In the Next Room, or The Vibrator Play In typical fashion, playwright Sarah Ruhl concocts a precious diorama (here the 1880s drawing room of serious-minded Dr. Givings, expert in female hysteria) and populates it with gossamer geegaw characters (here excruciatingly repressed Victorians for whom a peck on the cheek is the height of indecency). Imagine the high jinks when Givings, in historically accurate fashion, starts shoving newfangled electric vibrators up his patients’ skirts to produce therapeutic convulsions. As farce, it might work beautifully, as director Mechelle Moe’s astutely starched cast demonstrate when given the chance. But also in typical fashion, Ruhl waxes pop-philosophical—about art, love, sex, and female self-empowerment—from amid the whimsy, making for ample cheap sentiment. At two and a half hours, TimeLine’s handsomely designed production long overstays its welcome. —Justin Hayford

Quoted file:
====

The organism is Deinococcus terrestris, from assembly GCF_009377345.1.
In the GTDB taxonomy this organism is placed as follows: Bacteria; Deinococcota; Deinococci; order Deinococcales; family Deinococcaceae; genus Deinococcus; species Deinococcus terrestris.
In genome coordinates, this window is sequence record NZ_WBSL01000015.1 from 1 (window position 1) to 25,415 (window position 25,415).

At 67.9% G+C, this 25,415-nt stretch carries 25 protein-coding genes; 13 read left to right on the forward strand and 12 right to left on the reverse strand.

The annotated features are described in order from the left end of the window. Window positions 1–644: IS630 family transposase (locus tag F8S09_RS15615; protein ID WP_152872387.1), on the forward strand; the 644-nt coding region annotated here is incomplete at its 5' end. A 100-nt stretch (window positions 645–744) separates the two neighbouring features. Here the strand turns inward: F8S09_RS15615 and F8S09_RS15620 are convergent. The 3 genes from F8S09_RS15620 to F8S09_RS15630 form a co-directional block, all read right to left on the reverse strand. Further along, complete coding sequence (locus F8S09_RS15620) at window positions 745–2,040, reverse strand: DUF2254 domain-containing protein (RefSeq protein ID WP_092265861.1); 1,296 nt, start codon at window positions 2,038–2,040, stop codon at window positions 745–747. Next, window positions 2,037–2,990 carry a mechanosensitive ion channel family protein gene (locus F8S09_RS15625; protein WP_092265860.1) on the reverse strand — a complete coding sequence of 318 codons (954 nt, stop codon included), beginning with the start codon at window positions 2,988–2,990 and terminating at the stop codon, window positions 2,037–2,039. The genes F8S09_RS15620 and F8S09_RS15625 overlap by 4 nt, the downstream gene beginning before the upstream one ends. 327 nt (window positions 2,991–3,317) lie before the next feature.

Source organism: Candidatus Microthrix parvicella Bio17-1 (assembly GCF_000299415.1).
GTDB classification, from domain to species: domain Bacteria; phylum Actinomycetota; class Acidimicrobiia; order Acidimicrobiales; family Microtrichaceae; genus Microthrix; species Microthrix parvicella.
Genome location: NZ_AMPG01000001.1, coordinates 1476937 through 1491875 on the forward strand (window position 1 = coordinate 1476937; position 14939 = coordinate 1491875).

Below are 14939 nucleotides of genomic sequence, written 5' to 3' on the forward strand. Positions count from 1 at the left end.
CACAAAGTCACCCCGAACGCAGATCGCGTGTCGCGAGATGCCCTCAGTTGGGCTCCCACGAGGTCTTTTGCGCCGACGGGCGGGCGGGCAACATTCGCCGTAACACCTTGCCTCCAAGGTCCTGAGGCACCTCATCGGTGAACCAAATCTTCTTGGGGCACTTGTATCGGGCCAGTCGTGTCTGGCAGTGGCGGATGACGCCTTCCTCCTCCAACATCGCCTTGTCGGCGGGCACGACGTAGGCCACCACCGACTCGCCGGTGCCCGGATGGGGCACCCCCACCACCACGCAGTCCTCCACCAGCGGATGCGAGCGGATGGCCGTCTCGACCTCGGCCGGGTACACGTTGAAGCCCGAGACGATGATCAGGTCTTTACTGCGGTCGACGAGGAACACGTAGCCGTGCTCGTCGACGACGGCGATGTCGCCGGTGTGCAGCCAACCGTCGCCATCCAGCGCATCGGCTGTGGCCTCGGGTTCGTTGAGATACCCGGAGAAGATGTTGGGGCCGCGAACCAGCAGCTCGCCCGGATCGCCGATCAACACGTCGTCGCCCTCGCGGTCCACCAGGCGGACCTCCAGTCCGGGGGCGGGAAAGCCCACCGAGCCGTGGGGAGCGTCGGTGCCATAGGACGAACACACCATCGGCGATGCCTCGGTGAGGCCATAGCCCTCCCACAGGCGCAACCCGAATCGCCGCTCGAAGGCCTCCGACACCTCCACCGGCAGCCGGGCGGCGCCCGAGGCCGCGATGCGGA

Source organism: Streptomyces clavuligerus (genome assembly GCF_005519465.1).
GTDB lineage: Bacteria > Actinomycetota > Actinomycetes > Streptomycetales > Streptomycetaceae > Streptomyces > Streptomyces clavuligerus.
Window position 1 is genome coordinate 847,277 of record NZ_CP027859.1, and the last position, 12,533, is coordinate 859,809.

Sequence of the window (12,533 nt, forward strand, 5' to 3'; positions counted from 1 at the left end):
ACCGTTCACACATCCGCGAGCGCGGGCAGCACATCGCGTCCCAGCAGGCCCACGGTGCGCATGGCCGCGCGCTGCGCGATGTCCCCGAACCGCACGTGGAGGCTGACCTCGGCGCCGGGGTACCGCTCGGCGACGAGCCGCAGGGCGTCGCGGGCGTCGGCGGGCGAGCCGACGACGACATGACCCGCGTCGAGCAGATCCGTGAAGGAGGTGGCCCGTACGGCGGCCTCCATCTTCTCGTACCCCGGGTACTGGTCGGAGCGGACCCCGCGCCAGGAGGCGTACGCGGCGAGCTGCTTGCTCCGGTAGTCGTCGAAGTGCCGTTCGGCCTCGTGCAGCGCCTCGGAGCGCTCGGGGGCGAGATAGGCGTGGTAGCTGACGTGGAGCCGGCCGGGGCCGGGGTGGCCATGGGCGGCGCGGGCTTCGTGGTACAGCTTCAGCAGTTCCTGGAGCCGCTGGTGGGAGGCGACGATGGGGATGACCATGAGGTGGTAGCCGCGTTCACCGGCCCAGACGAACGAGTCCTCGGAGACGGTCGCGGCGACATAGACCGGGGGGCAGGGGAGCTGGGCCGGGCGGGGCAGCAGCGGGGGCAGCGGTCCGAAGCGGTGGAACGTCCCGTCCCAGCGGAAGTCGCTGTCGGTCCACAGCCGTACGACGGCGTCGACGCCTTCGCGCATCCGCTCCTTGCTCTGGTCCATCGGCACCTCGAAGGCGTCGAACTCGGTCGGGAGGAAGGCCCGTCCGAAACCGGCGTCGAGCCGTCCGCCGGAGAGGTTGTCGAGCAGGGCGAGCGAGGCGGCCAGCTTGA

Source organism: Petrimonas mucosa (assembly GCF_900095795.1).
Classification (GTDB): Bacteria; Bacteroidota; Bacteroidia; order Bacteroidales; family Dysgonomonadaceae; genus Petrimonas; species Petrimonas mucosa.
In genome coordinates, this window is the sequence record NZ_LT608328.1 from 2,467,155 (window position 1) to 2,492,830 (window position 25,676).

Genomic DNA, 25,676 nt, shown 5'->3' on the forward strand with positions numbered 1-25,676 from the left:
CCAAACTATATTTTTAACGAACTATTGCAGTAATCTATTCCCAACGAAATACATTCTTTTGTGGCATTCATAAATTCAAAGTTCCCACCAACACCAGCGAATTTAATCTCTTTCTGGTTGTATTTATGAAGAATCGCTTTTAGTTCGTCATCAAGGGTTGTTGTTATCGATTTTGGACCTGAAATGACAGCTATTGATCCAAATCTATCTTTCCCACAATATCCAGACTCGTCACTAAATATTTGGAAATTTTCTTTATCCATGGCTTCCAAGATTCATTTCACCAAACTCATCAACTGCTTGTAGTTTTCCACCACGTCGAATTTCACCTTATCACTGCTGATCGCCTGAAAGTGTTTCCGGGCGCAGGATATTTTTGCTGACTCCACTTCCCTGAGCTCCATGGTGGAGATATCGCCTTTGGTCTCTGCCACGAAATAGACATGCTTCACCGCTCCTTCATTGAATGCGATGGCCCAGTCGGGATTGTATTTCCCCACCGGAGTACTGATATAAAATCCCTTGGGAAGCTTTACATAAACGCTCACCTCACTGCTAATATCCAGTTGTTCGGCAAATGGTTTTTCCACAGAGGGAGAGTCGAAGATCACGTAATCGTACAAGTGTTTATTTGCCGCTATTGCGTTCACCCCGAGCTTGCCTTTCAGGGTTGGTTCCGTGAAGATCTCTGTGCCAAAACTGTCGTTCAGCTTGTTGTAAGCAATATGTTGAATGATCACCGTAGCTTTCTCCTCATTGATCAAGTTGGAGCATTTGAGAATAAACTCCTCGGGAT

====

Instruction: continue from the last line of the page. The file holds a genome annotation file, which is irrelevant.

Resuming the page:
In Sarah’s Shadow: The Eleonora Duse Story, at Prop ThtrCredit: Matthew Gregory Hollis

In Sarah’s Shadow: The Eleonora Duse Story Portraying a human life in the span of an hour is inevitably a challenge, and director-playwright Olivia Lilley’s In Sarah’s Shadow: The Eleonora Duse Story does not rise to the occasion. Duse, an Italian actress whose unadorned sincerity drew praise from George Bernard Shaw and whose affairs included actors, playwrights, poets, and the dancer Isadora Duncan, is hardly a dull subject. However, adulation alone does not suffice for artistry. Here, in place of biographical events, are dances verging on vaudevillian pantomime, set to music that can only be described as deeply irritating, while episodes in Duse’s life, whether tragic or triumphal, are reduced to cartoonish dialogues. The play hints at Duse’s potentially fascinating female relationships with rival actress Sarah Bernhardt and her alleged lover Duncan but misses the opportunity to pursue them with depth or substance. —Irene Hsiao

Katherine Bourné and Kyrie Courter in Marie ChristineCredit: Katie Stanley